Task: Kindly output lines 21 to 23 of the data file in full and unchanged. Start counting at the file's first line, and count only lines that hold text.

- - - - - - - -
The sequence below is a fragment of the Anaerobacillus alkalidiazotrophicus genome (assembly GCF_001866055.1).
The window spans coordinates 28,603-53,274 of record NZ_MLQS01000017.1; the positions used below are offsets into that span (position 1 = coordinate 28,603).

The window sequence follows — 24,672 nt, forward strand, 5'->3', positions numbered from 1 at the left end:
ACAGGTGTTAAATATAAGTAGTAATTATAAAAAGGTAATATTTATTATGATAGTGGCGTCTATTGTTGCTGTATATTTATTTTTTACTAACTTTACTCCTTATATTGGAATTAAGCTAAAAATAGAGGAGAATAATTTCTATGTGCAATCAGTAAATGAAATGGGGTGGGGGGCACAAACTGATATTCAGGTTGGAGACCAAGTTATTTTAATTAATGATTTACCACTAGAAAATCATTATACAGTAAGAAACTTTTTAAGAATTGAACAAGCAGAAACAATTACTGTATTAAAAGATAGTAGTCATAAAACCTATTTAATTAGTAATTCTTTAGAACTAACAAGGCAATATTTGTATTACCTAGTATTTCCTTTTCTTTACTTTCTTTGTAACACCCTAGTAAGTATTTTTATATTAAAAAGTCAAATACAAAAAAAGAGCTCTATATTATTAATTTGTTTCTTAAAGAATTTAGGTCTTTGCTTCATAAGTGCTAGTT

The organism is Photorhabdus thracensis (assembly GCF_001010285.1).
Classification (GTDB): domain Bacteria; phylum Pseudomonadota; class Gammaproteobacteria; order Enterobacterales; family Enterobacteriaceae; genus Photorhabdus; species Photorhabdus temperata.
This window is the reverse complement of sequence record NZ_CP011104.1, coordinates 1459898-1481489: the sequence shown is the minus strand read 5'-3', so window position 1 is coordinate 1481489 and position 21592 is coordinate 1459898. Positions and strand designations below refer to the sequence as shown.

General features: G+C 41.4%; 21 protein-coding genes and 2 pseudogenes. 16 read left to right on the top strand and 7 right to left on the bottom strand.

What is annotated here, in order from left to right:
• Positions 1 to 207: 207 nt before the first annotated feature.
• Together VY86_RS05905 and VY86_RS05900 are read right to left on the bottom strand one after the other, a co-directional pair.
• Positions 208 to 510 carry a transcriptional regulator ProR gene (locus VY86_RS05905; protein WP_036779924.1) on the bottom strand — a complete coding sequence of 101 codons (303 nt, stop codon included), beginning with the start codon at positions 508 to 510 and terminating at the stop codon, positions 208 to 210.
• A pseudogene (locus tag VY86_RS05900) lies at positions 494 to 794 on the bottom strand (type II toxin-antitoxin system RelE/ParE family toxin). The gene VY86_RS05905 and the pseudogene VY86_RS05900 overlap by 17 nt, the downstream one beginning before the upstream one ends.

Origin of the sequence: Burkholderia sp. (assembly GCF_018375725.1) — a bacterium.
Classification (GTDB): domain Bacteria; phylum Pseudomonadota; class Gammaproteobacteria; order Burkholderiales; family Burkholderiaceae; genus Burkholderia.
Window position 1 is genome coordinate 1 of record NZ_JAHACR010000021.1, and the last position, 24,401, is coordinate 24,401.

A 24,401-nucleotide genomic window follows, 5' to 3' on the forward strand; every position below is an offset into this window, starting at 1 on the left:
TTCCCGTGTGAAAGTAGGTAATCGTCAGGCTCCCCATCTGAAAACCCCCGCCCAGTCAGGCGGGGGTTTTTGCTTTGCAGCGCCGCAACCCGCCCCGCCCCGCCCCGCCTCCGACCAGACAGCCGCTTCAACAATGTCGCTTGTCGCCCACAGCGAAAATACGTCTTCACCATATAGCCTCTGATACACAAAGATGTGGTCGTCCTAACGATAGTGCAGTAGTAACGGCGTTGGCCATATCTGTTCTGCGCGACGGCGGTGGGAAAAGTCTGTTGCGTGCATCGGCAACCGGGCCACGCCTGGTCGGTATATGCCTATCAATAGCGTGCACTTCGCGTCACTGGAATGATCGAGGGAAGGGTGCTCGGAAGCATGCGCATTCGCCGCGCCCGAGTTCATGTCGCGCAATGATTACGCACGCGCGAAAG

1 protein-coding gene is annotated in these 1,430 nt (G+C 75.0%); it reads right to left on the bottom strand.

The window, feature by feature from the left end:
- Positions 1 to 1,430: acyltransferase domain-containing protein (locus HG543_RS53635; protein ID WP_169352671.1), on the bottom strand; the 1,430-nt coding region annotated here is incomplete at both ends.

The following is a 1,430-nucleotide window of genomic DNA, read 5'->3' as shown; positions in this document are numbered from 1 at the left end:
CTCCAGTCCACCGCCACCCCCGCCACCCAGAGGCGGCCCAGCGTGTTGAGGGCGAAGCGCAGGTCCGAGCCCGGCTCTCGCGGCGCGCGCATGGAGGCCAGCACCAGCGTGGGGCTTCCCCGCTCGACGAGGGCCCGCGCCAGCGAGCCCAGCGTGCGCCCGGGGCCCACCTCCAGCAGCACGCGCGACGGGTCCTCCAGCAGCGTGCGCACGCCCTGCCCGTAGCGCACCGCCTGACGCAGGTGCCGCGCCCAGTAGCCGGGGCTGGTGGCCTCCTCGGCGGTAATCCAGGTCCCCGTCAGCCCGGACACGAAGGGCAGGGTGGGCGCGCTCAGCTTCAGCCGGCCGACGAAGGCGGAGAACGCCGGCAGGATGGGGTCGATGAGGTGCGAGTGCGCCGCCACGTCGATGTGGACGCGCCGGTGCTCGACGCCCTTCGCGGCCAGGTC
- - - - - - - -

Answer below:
- Positions 1 to 1,430: acyltransferase domain-containing protein (locus HG543_RS53635; protein ID WP_169352671.1), on the bottom strand; the 1,430-nt coding region annotated here is incomplete at both ends.

The following is a 1,430-nucleotide window of genomic DNA, read 5'->3' as shown; positions in this document are numbered from 1 at the left end:
CTCCAGTCCACCGCCACCCCCGCCACCCAGAGGCGGCCCAGCGTGTTGAGGGCGAAGCGCAGGTCCGAGCCCGGCTCTCGCGGCGCGCGCATGGAGGCCAGCACCAGCGTGGGGCTTCCCCGCTCGACGAGGGCCCGCGCCAGCGAGCCCAGCGTGCGCCCGGGGCCCACCTCCAGCAGCACGCGCGACGGGTCCTCCAGCAGCGTGCGCACGCCCTGCCCGTAGCGCACCGCCTGACGCAGGTGCCGCGCCCAGTAGCCGGGGCTGGTGGCCTCCTCGGCGGTAATCCAGGTCCCCGTCAGCCCGGACACGAAGGGCAGGGTGGGCGCGCTCAGCTTCAGCCGGCCGACGAAGGCGGAGAACGCCGGCAGGATGGGGTCGATGAGGTGCGAGTGCGCCGCCACGTCGATGTGGACGCGCCGGTGCTCGACGCCCTTCGCGGCCAGGTC